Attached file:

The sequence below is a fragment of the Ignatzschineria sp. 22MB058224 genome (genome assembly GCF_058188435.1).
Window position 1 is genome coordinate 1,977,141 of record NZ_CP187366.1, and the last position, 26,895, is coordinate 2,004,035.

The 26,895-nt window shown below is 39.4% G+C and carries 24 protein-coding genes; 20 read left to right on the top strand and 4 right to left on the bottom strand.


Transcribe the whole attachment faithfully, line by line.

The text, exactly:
The sequence below is a fragment of the Ignatzschineria sp. 22MB058224 genome (genome assembly GCF_058188435.1).
Window position 1 is genome coordinate 1,977,141 of record NZ_CP187366.1, and the last position, 26,895, is coordinate 2,004,035.

The 26,895-nt window shown below is 39.4% G+C and carries 24 protein-coding genes; 20 read left to right on the top strand and 4 right to left on the bottom strand.